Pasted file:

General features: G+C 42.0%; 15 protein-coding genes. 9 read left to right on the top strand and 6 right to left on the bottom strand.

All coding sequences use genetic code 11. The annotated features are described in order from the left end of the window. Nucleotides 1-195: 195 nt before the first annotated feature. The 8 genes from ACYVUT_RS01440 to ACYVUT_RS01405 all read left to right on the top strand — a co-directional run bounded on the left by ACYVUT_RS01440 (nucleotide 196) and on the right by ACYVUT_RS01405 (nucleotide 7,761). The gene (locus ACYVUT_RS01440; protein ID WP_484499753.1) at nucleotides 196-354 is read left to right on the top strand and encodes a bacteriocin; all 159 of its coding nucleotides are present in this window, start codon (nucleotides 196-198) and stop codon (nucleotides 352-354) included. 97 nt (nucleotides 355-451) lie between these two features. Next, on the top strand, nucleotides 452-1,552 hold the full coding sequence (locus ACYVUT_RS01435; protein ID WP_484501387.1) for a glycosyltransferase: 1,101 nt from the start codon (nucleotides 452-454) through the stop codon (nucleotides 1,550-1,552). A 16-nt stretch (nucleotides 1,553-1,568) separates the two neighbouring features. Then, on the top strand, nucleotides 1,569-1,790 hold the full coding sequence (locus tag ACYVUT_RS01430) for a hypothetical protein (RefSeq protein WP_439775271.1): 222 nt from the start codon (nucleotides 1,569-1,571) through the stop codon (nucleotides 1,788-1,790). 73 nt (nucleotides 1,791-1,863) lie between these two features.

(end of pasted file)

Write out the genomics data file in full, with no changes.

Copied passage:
General features: G+C 42.0%; 15 protein-coding genes. 9 read left to right on the top strand and 6 right to left on the bottom strand.

All coding sequences use genetic code 11. The annotated features are described in order from the left end of the window. Nucleotides 1-195: 195 nt before the first annotated feature. The 8 genes from ACYVUT_RS01440 to ACYVUT_RS01405 all read left to right on the top strand — a co-directional run bounded on the left by ACYVUT_RS01440 (nucleotide 196) and on the right by ACYVUT_RS01405 (nucleotide 7,761). The gene (locus ACYVUT_RS01440; protein ID WP_484499753.1) at nucleotides 196-354 is read left to right on the top strand and encodes a bacteriocin; all 159 of its coding nucleotides are present in this window, start codon (nucleotides 196-198) and stop codon (nucleotides 352-354) included. 97 nt (nucleotides 355-451) lie between these two features. Next, on the top strand, nucleotides 452-1,552 hold the full coding sequence (locus ACYVUT_RS01435; protein ID WP_484501387.1) for a glycosyltransferase: 1,101 nt from the start codon (nucleotides 452-454) through the stop codon (nucleotides 1,550-1,552). A 16-nt stretch (nucleotides 1,553-1,568) separates the two neighbouring features. Then, on the top strand, nucleotides 1,569-1,790 hold the full coding sequence (locus tag ACYVUT_RS01430) for a hypothetical protein (RefSeq protein WP_439775271.1): 222 nt from the start codon (nucleotides 1,569-1,571) through the stop codon (nucleotides 1,788-1,790). 73 nt (nucleotides 1,791-1,863) lie between these two features.